Ålder är bara en siffra - En kvalitativ studie kring ålders påverkan på det sociala kapitalet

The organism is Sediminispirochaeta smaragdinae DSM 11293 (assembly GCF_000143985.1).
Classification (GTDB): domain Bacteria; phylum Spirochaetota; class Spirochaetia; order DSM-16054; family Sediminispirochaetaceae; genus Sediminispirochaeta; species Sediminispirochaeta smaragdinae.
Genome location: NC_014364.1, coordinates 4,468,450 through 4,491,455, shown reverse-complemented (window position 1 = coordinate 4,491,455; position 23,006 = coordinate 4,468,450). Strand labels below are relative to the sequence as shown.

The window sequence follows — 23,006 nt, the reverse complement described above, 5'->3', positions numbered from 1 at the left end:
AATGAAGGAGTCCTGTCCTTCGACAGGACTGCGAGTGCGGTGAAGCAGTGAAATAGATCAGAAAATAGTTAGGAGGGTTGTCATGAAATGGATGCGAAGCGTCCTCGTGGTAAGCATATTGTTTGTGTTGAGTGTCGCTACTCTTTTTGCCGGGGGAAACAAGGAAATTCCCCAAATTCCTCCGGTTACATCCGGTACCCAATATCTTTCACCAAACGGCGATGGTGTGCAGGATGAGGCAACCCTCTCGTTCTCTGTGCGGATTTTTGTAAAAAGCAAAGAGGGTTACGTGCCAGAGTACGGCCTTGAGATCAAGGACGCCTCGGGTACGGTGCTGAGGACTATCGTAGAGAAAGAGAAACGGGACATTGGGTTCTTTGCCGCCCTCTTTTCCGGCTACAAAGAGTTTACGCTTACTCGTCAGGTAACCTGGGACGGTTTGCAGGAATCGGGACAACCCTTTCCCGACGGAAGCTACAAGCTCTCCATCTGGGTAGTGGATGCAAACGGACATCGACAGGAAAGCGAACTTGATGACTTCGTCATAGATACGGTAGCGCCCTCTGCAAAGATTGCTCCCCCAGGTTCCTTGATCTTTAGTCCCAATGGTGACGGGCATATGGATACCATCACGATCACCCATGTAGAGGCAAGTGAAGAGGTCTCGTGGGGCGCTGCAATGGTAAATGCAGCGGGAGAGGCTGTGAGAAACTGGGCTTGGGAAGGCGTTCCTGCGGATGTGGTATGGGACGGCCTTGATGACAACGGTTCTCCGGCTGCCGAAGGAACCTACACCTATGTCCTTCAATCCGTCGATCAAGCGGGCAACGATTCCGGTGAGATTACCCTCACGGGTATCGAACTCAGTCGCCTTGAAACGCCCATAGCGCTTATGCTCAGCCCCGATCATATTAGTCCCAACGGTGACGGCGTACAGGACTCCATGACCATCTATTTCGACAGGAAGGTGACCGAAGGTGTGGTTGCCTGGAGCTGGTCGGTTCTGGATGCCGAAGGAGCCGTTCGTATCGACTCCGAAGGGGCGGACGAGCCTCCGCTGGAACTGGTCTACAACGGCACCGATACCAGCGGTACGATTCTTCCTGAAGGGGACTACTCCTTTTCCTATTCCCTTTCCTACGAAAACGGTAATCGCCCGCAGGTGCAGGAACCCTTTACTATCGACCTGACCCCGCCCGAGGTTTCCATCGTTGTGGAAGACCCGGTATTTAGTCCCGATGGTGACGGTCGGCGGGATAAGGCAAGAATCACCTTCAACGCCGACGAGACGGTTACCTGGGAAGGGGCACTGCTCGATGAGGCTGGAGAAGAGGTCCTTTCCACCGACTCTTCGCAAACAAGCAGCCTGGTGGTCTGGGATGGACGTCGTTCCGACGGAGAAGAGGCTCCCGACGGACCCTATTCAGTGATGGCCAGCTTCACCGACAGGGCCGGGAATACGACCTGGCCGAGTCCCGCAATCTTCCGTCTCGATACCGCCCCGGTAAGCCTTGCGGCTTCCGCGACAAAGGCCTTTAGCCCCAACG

Sammanfattning: The average life expectancy increases year by year. In 2060, a quarter of the Swedish population is predicted to be 65 or older, therefore the Swedish labour market needs to consider and plan for an ageing workforce. An employee who has been working in the same role for a long period of time is expected to possess a high amount of social capital in terms of experience, social network and status. When the employee leaves work due to old age and retirement, the organisation risks losing valuable competence.The purpose of this study was to investigate how age is affecting an individual’s social capital in the workplace, with a specific focus on the mentees in a mentoring programme and how the programme affected the mobility of social capital. We investigate what relation between age and social capital the mentees are experiencing during their participation in the mentoring programme and also how the programme can enable the access to social capital. For the study we held interviews with mentees, HR-employees and a manager. Our study is relevant from an HR perspective due to the study’s focus on age management and employee diversity.The findings was that age did have an impact on the social capital within the mentoring programme. Through the programme the mentee retained knowledge and got access to the social capital the mentor had achieved. Our conclusion is that the programme can be considered as a shortcut to a higher amount of social capital. It enabled a shift where the mentee got access to a higher amount of social capital, however at the expense of the mentor.
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